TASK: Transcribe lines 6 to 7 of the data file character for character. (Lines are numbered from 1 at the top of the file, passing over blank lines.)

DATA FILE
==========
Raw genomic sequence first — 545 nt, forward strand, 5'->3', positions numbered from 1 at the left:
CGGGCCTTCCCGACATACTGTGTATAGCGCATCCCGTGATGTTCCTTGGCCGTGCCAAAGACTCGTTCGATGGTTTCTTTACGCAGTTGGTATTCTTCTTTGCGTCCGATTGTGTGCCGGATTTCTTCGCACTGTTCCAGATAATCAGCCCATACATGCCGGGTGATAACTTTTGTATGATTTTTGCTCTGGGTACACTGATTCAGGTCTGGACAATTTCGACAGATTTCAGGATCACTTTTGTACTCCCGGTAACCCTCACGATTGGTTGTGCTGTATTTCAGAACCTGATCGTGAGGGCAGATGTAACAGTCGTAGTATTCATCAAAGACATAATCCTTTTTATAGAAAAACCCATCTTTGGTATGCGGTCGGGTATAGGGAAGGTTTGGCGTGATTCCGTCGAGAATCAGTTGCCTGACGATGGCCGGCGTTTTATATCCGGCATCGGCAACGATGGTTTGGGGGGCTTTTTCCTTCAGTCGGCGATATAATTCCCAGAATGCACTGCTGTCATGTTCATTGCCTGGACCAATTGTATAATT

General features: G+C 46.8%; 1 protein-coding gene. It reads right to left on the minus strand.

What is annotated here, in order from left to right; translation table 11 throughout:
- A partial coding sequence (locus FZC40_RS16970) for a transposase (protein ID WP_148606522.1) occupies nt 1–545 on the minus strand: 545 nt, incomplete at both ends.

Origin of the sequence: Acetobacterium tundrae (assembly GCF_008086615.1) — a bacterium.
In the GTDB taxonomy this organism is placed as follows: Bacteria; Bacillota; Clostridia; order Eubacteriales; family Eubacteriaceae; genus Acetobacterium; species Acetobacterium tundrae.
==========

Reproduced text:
Origin of the sequence: Acetobacterium tundrae (assembly GCF_008086615.1) — a bacterium.
In the GTDB taxonomy this organism is placed as follows: Bacteria; Bacillota; Clostridia; order Eubacteriales; family Eubacteriaceae; genus Acetobacterium; species Acetobacterium tundrae.